It's Friday evening, just past 6 p.m., and chef Jonathan Jones is moving with ease behind the bar at El Big Bad downtown. He seems comfortable, happy. His mood is decidedly jovial, and he's telling us about the some of the daily specials he's running now that he's taken over as executive chef of the downtown gastro-cantina. They all sound mouthwatering.
"We have St. Louis Berkshire pork ribs glazed with a chile morita sauce," he says, as he describes how he's cooked them so that they're fall off the bone tender. I'm groaning, a sort of half-pain-half-pleasure sort of sound, and tell him: "That sounds so good."
In response, he gives me this confident grin, the one that tells me he knows it's not just good, but damn good, and says somewhat modestly, "It is. It's really good."
Sometimes confidence such as this is unwarranted, but in Jones's case, his goods measured up to the expectation: The ribs, covered in a chile-morita glaze that resembled a thick Mexican mole, and dusted with some sesame seeds, were fall-off-the-bone-tender, deep with flavor, and absolutely delicious.
Just one of a handful of dishes we had ordered on a recent Friday evening, when my friend Greg and I stopped in for a quick bite on the way to the theater, the ribs told me that Jones is back in the zone, cooking the food that he was meant to cook. Recipes that he'd developed for the late El Xuco Xicana (El XX), have been resurrected, like his famous pozole, which I didn't try, but I hear is as good as ever.
There were the chips and salsa -- hand-made, high quality salsas that are not (gasp!) served gratis, but are offered for reasonable charge. The salsas are the kind you'd find in Mexico, made fiery through the use of different peppers and spices. We received a red salsa, a green salsa, and a deep, brown-black salsa made with whole peppers, their sweet and spicy sourness reminding me a of the flavors of tamarind, yet bolder, spicier.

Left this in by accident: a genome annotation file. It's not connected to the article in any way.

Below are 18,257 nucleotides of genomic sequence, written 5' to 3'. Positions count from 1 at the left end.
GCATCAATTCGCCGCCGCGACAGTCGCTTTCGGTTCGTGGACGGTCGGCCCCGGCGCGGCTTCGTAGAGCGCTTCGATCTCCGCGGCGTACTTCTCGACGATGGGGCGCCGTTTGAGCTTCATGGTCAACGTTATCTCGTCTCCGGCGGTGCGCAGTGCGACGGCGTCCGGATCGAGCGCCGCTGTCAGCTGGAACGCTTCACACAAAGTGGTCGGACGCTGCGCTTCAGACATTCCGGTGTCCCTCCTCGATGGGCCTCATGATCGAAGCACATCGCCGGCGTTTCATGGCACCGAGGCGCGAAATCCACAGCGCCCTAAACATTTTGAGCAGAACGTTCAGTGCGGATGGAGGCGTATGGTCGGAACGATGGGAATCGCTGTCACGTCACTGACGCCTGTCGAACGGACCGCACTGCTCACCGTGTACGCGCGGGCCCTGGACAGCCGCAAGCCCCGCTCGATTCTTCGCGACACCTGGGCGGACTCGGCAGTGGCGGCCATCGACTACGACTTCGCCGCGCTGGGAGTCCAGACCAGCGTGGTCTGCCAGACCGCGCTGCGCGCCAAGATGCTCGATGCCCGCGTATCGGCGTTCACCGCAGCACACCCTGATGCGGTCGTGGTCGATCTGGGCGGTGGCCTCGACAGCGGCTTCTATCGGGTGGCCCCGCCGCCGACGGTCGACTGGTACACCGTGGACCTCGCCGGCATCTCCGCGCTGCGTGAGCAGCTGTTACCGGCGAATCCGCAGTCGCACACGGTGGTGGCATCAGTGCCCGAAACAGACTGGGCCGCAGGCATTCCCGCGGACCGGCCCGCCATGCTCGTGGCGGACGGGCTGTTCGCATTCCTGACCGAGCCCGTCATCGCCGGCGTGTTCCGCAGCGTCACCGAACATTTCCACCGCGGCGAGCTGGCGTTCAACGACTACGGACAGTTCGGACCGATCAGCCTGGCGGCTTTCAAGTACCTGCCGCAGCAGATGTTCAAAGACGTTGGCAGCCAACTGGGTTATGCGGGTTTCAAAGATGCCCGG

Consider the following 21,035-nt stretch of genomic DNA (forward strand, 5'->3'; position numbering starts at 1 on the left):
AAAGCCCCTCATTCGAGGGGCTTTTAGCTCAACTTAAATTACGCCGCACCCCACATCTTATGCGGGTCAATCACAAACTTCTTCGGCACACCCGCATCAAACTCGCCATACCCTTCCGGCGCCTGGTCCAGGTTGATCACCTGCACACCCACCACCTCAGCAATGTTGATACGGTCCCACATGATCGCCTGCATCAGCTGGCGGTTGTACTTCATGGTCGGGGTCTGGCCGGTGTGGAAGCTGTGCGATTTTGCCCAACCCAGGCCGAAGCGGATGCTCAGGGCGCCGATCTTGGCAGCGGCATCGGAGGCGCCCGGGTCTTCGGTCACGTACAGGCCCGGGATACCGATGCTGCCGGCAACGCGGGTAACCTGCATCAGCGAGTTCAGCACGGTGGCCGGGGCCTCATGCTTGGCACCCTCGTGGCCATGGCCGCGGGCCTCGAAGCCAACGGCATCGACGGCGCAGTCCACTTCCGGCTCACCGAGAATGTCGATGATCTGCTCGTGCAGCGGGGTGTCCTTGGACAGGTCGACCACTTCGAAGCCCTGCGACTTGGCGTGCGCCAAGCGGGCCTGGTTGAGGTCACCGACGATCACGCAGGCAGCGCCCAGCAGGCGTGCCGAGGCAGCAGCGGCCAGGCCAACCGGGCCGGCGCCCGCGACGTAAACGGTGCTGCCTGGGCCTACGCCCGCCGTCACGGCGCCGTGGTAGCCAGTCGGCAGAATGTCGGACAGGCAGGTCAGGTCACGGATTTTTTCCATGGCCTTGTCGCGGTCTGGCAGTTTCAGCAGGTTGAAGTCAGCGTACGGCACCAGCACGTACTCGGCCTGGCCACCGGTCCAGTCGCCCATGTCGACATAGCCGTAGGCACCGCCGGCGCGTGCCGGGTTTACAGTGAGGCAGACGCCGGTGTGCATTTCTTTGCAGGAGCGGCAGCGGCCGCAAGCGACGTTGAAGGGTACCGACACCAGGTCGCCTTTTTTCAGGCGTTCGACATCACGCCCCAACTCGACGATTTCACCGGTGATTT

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Then there was the stacked beef brisket barbacoa enchilada, something I'd never tasted before. Served in a shiny brown round casserole, to be cut up and served as you would a deep dish pizza, thick, gooey cheesiness combined with the hearty meatiness of the shredded brisket barbacoa in a way that was so decadent and tasty that I had what can only be described as a "foodgasm."
A daily special of BlackHill Ranch goat birria, a type of Mexican meat stew, also made a strongly favorable impression. Served with handmade tortillas, we scooped the meat and sauce into a tortilla and topped it with red onion and cilantro, eating it like you would a very juicy taco. The sauces may have dripped from my fingers, and there was no way to eat it in a ladylike manner, but man, was it good.